While it's a shame the 65CZ950 doesn't benefit from Panasonic's Firefox OS platform, it's still overall an easy TV to use.
It's easy to find and access apps, and to configure the menus to suit your specific requirements. Also, while the tools are provided to calibrate every aspect of its pictures to the nth degree, the set also features an unusually strong set of picture presets - especially Mike Sowa's True Cinema one - that help even the most extreme technophobes get great results with minimal technical knowledge or manual input.
As might have been expected given how mind-bendingly slim the 65CZ950 is, it struggles to work the same magic with its sound that it does with its pictures.
Its speakers hold up fine with relatively straightforward TV shows, but when pushed with a pumping Hollywood action scene and/or dense score you start to notice a distinct lack of bass, which in turn leaves the midrange sounding over-burdened and thin.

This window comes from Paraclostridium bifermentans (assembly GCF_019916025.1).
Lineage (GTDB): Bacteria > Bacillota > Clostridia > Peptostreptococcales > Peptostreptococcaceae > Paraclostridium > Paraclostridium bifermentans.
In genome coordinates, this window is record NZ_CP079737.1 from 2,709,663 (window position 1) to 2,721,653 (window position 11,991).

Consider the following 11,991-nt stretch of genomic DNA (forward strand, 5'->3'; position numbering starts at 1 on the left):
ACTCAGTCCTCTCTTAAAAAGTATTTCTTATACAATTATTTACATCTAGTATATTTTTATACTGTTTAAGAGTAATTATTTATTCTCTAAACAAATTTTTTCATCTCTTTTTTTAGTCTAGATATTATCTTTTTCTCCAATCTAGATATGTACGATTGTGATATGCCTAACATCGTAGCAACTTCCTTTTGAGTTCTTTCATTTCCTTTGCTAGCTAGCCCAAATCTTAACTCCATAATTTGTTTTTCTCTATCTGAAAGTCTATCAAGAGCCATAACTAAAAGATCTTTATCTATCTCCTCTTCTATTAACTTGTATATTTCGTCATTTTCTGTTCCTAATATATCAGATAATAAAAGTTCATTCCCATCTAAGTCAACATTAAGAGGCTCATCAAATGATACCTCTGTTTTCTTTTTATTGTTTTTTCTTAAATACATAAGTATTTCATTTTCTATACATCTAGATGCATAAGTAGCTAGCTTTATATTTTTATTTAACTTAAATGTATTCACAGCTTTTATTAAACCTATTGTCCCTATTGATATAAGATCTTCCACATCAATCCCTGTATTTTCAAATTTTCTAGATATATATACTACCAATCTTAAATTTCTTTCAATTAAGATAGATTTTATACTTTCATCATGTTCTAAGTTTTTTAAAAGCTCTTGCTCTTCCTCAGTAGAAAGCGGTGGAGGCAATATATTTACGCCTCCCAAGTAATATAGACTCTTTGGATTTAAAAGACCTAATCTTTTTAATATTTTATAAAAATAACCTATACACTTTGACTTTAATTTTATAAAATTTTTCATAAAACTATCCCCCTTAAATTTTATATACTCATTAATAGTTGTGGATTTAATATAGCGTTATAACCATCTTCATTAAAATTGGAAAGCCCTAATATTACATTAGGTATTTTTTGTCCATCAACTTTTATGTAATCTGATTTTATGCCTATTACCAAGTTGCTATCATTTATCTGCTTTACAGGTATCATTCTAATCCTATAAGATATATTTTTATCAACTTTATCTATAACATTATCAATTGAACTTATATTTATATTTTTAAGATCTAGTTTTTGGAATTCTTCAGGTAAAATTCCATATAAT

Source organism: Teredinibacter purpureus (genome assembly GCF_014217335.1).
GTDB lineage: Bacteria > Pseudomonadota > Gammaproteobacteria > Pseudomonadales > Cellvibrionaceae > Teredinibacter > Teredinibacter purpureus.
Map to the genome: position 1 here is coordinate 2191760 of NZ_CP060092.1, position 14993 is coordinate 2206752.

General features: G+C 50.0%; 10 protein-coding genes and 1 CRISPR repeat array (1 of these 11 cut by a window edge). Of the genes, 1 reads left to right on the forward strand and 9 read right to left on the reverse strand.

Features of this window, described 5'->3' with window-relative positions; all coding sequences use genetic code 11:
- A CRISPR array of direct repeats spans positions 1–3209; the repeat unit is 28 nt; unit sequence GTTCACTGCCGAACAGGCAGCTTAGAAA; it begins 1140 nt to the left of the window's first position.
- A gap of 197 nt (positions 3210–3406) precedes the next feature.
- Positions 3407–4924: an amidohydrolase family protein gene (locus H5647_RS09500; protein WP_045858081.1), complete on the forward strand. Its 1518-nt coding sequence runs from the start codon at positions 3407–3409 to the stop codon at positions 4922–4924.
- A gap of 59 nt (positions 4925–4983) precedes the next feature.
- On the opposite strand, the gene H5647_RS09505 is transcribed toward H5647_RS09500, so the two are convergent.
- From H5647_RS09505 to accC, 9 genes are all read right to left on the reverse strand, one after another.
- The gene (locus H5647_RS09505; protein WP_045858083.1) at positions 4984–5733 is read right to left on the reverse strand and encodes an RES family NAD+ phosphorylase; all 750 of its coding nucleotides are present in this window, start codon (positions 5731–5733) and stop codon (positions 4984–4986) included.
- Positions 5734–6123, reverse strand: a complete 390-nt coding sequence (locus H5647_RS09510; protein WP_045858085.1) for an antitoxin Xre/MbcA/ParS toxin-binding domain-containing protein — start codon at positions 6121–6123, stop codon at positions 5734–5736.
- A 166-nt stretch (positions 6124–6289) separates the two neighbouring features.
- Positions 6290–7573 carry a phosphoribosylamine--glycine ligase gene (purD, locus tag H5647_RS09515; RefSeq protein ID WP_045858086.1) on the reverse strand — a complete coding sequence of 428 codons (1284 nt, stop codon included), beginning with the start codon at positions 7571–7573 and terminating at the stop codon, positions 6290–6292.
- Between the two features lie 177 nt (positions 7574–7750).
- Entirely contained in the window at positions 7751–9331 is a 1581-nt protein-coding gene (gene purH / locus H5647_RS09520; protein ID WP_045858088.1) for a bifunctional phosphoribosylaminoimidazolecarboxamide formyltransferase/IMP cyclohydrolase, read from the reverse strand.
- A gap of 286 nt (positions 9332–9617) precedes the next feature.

I'm talking average rather than bad here, to be clear, but this is one area where LG, with its Harman Kardon audio systems, steals a march on the 65CZ950.
If LG's recently tested 65EF9500 steals a march over the 65CZ950 with its audio, it rolls over it in a tank when it comes to value. After all, remarkably LG's 65EF9500 4K OLED model is, at the time of writing, available online for just under $5,000.
This is literally half the price of the 65CZ950.
Also the 65CZ950 is as much as five times as expensive as some highly specified 65-inch 4K UHD LCD TVs out there.
The opposite side of the coin is that the 65CZ950 is an incredible television that, for me, produces the best all-round picture quality I've ever seen.
How much the 65CZ950's unprecedented performance is worth to you is ultimately something only you and your bank balance can decide.